Thank you for your interest.
What purpose would the html metadata serve?
The XHTML metadata defines a strict vocabulary that a web page or application can use. For example, early web pages used special tags that were only usable with some browsers.
<FONT> are some examples of tags that modern browsers do not understand. The
xmlns:webapp="http://www.w3.org/2018/webapp" webapp:prefix="z9999999: http://www.w3.org/z9999999/2018/permissions/fileio/" portion defines additional tags that would be reserved for web applications that are not in the current W3C XHTML specification. This would allow the working group to define tags and behaviours that standard web pages do not require.
Why should this require XML compliance?
This is a requirement for controlling the vocabulary and behaviour of the web rendition engine. In addition,
- XML is specifically designed for simple and unambiguous machine interpretation of code.
- XML validity is easy to verify.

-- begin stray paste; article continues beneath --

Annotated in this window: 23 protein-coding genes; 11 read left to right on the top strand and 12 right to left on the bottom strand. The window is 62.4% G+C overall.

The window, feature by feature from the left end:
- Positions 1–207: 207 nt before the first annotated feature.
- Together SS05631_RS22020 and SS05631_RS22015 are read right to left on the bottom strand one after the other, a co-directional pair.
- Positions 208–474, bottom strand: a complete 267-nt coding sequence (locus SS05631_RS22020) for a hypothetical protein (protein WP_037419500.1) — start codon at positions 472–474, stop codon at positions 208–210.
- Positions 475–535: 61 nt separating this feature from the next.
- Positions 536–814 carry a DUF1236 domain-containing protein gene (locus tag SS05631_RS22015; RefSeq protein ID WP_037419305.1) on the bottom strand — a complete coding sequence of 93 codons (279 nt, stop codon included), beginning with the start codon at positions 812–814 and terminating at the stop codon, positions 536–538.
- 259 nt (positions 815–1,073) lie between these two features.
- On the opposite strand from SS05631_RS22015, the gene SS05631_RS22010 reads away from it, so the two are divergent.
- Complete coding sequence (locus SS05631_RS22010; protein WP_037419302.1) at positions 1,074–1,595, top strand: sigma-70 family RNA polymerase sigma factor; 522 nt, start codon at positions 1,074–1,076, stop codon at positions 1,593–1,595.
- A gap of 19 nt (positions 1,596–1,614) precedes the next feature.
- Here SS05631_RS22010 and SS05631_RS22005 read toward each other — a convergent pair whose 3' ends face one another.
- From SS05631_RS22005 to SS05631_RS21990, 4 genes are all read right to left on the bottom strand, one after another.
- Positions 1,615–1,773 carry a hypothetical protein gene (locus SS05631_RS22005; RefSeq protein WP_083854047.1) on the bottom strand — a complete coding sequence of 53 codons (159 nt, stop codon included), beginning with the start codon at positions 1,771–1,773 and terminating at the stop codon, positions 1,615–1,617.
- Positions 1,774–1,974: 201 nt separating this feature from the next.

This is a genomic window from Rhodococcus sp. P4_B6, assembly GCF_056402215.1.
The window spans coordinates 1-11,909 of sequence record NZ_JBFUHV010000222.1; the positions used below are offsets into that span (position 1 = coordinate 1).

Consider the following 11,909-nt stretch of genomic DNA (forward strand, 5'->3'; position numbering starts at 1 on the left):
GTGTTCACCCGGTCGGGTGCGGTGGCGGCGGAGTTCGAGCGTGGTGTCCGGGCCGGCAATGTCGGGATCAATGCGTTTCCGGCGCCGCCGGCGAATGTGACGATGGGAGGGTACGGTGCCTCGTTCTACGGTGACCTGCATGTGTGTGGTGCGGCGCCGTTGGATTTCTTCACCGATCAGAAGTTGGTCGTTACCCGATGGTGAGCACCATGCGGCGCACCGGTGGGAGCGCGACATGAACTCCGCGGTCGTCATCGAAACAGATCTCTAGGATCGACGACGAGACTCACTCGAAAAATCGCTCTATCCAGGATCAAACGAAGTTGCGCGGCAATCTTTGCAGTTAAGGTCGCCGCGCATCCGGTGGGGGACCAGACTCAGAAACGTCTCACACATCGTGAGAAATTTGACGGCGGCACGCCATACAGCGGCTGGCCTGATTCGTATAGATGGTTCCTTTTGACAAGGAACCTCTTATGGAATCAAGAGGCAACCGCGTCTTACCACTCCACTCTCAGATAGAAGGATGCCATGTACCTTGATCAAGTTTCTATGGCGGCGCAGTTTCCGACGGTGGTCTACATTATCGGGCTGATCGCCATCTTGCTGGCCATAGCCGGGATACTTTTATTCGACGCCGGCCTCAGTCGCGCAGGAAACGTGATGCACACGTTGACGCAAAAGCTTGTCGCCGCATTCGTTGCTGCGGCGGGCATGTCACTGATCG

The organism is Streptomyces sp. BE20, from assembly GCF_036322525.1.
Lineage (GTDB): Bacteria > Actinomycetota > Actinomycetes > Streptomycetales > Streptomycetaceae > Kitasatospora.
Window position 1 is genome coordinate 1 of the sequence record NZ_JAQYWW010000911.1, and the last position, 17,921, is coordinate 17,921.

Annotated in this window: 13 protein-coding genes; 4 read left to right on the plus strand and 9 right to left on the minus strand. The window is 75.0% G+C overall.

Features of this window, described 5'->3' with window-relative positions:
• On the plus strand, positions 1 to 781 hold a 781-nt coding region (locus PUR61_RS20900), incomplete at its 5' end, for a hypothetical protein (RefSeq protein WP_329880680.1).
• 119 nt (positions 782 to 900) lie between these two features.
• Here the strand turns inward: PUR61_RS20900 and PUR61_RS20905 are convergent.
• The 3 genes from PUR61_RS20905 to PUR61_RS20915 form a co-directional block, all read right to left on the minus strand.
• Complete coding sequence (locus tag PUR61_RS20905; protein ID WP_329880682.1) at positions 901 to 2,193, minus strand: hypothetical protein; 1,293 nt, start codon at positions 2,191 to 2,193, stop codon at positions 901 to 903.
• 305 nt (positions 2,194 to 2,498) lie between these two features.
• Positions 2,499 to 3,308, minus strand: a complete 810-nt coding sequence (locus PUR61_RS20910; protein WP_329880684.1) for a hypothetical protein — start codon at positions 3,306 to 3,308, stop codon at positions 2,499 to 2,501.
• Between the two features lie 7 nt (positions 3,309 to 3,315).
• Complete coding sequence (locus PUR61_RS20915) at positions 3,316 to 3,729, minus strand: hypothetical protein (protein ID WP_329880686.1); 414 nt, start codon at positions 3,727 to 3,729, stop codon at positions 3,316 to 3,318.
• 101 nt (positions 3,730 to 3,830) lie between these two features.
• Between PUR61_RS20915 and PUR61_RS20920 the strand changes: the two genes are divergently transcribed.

- Using strict XHTML reduces the possibility that different web browsers will interpret the markup differently or in an unexpected manner.
How is this api related to accessibility or to the ability of the user to close the page?
W3C describes the goals of Accessibility as follows:
The Web is fundamentally designed to work for all people, whatever their hardware, software, language, location, or ability. When the Web meets this goal, it is accessible to people with a diverse range of hearing, movement, sight, and cognitive ability.
- Historically, many flash based web-applications have not been easy to use for people who have limited sight or the ability to click accurately on a button or menu item.
- Some modern web applications work better. For example, using Google docs, you can hold the ALT key and tap the F key, then hit the DOWN ARROW key to select a file function.
- When the W3C creates a new standard, there is an opportunity to codify accessibility into the new standards in an integrated and thoughtful way.
- Users who have limited motor abilities or are using a platform that does not have a non-modal “Quit Program” command easily available find it difficult to close a malevolent or poorly implemented program running in the browser.